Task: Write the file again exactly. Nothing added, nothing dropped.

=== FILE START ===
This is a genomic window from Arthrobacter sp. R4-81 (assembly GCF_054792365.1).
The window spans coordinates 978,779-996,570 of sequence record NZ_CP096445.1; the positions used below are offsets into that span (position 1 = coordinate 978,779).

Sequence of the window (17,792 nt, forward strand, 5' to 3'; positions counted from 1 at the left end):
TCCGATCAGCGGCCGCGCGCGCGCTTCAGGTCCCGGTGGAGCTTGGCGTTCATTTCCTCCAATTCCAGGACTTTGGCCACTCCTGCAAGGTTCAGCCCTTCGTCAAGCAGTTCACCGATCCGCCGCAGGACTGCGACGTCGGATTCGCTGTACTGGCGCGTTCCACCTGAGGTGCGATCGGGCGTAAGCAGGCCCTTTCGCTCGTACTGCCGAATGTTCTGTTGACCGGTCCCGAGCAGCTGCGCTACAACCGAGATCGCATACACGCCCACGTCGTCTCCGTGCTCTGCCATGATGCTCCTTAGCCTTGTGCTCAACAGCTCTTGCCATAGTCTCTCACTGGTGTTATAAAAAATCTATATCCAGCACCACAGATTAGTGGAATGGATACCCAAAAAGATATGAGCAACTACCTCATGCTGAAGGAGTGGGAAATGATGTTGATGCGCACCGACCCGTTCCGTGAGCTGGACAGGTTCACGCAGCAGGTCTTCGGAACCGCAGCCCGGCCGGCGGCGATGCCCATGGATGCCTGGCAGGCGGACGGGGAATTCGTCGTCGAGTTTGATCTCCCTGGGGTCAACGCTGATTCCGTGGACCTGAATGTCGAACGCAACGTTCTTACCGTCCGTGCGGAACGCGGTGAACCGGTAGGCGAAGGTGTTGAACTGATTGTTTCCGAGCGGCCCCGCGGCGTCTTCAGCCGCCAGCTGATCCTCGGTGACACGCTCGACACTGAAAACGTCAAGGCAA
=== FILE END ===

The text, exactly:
This is a genomic window from Arthrobacter sp. R4-81 (assembly GCF_054792365.1).
The window spans coordinates 978,779-996,570 of sequence record NZ_CP096445.1; the positions used below are offsets into that span (position 1 = coordinate 978,779).

Sequence of the window (17,792 nt, forward strand, 5' to 3'; positions counted from 1 at the left end):
TCCGATCAGCGGCCGCGCGCGCGCTTCAGGTCCCGGTGGAGCTTGGCGTTCATTTCCTCCAATTCCAGGACTTTGGCCACTCCTGCAAGGTTCAGCCCTTCGTCAAGCAGTTCACCGATCCGCCGCAGGACTGCGACGTCGGATTCGCTGTACTGGCGCGTTCCACCTGAGGTGCGATCGGGCGTAAGCAGGCCCTTTCGCTCGTACTGCCGAATGTTCTGTTGACCGGTCCCGAGCAGCTGCGCTACAACCGAGATCGCATACACGCCCACGTCGTCTCCGTGCTCTGCCATGATGCTCCTTAGCCTTGTGCTCAACAGCTCTTGCCATAGTCTCTCACTGGTGTTATAAAAAATCTATATCCAGCACCACAGATTAGTGGAATGGATACCCAAAAAGATATGAGCAACTACCTCATGCTGAAGGAGTGGGAAATGATGTTGATGCGCACCGACCCGTTCCGTGAGCTGGACAGGTTCACGCAGCAGGTCTTCGGAACCGCAGCCCGGCCGGCGGCGATGCCCATGGATGCCTGGCAGGCGGACGGGGAATTCGTCGTCGAGTTTGATCTCCCTGGGGTCAACGCTGATTCCGTGGACCTGAATGTCGAACGCAACGTTCTTACCGTCCGTGCGGAACGCGGTGAACCGGTAGGCGAAGGTGTTGAACTGATTGTTTCCGAGCGGCCCCGCGGCGTCTTCAGCCGCCAGCTGATCCTCGGTGACACGCTCGACACTGAAAACGTCAAGGCAA